Aircraft Production in Thailand
The distinction of being the first aircraft of Siamese design to be built and flown in Siam goes to the Boripatra. The development of the Boripatra started after the price of the Renault engines for the Air Service's Breguet 14s soared. During the late 'twenties, two types of aircraft were designed and built by the RAS, the two-seat Boripatra reconnaissance/light bomber and the Prajadhipok fighter. The Boripatra first flew on June 23, 1927, the construction having begun on April 5. It was a, for its time, conventional looking biplane, its layout being similar to the Breguet 19. The designer was Lt Col Luang Vejayanrangsit. The Boripatra was a biplane of mixed wooden and metal construction with unequal span wings. It was powered by a BMW VI liquid-cooled in-line engine. The initial tests were not deemed as successful. A Curtiss D-12 engine was installed in a second Boripatra. Some modifications were made to the radiator assembly, but otherwise the two Boripatras were similar in appearance. On January 31, 1928, King Rama VII, accompanied by the Queen, visited the Aeronautical Workshps at Don Muang. The Boripatra was then declared as being in operational service with the RAS. A third Boripatra, powered by a Bristol Jupiter VI radial engine was built in 1929. This Boripatra featured a redesigned front fuselage, and slightly different tail and rudder assemblies. Extensive comparative tests were performed on each of these three aircraft. Also in 1929, a three Boripatras made an eventful flight to India. Later, a belated reciprocal flight to Hanoi was made. Despite its superior performance to the Breguet 14, the Boripatra was not produced in quantity. When the development of the Boripatra became known by the French supplier of the Renault engines, they lowered the price of the engines. At least two Boripatras, possibly more, were built during 1928-1929. The reasons for not building more Boripatras were largely financial. Apparently, there were plans to build enough Boripatras to equip one squadron, but these were never realized.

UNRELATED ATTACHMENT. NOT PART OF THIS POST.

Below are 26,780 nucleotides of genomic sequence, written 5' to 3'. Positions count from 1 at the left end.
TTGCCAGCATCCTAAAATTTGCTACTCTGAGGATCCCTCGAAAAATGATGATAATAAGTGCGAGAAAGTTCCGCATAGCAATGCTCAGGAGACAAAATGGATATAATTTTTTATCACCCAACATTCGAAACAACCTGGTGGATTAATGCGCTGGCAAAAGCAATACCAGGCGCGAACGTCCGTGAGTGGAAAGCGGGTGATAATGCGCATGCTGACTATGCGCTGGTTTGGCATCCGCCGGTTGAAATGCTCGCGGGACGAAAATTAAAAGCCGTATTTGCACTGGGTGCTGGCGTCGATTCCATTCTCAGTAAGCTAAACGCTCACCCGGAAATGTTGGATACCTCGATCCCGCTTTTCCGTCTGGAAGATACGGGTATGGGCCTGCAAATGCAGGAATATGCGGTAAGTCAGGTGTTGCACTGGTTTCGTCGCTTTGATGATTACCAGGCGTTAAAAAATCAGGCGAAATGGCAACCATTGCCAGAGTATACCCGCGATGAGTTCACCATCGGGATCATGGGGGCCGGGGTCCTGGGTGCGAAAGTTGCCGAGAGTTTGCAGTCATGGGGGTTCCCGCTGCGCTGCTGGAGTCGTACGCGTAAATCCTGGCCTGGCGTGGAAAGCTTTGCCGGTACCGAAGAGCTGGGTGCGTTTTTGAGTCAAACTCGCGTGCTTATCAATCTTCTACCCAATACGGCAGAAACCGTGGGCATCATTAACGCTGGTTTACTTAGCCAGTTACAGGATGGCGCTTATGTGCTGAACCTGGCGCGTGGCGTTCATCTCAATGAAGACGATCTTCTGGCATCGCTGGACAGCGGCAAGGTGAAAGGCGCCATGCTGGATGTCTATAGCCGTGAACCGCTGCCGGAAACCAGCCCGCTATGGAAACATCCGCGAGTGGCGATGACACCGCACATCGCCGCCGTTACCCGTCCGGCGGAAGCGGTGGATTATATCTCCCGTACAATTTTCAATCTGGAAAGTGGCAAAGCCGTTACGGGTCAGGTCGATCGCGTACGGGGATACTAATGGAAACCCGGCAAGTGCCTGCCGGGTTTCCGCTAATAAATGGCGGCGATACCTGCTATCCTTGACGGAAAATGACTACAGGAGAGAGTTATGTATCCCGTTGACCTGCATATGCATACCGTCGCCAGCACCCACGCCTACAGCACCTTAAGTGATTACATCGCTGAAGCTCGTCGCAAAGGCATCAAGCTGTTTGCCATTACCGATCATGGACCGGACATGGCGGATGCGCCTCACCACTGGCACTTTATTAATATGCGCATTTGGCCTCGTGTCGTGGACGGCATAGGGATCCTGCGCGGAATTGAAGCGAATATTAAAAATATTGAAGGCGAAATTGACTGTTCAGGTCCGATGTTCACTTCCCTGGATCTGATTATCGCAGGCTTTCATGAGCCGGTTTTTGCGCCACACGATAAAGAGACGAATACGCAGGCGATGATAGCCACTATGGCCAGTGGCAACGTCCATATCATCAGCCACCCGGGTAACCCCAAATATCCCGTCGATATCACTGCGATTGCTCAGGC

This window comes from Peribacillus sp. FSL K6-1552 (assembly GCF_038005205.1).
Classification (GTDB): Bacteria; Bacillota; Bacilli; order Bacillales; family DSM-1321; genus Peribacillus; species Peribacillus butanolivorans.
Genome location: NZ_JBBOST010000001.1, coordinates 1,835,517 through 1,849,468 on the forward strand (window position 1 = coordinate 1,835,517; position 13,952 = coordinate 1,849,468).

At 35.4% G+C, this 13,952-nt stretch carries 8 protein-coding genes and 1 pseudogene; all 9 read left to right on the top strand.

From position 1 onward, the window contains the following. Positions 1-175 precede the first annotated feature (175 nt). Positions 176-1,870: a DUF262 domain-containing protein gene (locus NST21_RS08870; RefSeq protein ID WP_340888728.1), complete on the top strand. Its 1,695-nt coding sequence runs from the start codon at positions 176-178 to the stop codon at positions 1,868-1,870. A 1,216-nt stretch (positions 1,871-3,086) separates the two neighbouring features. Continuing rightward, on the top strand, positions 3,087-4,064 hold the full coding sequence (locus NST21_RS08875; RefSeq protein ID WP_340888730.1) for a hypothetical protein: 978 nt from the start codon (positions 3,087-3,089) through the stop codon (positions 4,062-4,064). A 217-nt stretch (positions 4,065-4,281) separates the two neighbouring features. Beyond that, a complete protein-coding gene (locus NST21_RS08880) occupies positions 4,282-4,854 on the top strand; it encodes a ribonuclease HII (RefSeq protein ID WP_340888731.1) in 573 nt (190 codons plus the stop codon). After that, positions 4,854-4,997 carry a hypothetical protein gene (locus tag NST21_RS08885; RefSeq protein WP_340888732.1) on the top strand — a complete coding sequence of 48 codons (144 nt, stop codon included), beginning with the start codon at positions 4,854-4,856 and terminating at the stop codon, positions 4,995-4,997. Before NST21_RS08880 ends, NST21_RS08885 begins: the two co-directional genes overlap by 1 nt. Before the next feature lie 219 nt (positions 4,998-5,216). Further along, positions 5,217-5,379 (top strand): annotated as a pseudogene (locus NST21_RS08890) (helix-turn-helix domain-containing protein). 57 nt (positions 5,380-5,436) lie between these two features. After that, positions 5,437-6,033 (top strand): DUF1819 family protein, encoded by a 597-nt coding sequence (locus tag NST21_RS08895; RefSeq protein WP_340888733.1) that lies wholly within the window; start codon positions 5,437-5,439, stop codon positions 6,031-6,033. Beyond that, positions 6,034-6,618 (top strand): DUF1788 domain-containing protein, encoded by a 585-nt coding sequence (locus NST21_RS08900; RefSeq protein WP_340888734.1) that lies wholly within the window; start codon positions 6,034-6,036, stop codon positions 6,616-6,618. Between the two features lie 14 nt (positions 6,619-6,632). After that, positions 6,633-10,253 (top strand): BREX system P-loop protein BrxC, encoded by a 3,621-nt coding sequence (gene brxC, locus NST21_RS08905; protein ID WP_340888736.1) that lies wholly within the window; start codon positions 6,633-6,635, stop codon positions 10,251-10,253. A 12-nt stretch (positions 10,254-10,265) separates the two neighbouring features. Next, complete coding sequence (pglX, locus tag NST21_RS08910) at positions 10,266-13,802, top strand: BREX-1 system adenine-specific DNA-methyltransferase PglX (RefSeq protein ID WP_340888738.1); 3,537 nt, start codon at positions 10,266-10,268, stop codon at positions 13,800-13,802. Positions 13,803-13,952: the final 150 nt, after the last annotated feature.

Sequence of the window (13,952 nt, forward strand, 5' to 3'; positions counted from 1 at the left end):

The Boripatras were used as engine testbeds. At least one, although not airworthy, was still at Don Muang in 1938. It was described by a visiting RAF officer as being a "twin seat Bristol Bulldog, complete with a Bristol Jupiter engine." This was possibly the same Poripatra that survived World War II, albeit in derelict condition. During the Bangkok bicentennial celebrations in 1982, a ¾ scale replica was constructed. Two more replicas were built during the late 'eighties. They are currently on display at the RTAF Museum at Don Muang.
The Prajadhipok fighter first flew in 1928, and was used in comparative tests against the Nieuport Delage NiD 29C.1. It was named in honour of the Siamese King, Rama VII, and was designed by Lt Col Luang Naramit Baijayonta. The tests showed no significant improvement over the NiD 29C.1, and only one was built. The Prajadhipok was powered by a 600 hp BMW liquid-cooled inline engine. Both of these designs, the Boripatra and the Prajadhipok, can be considered to have been experimental designs. They were designed for test purposes, and were used extensively in that function.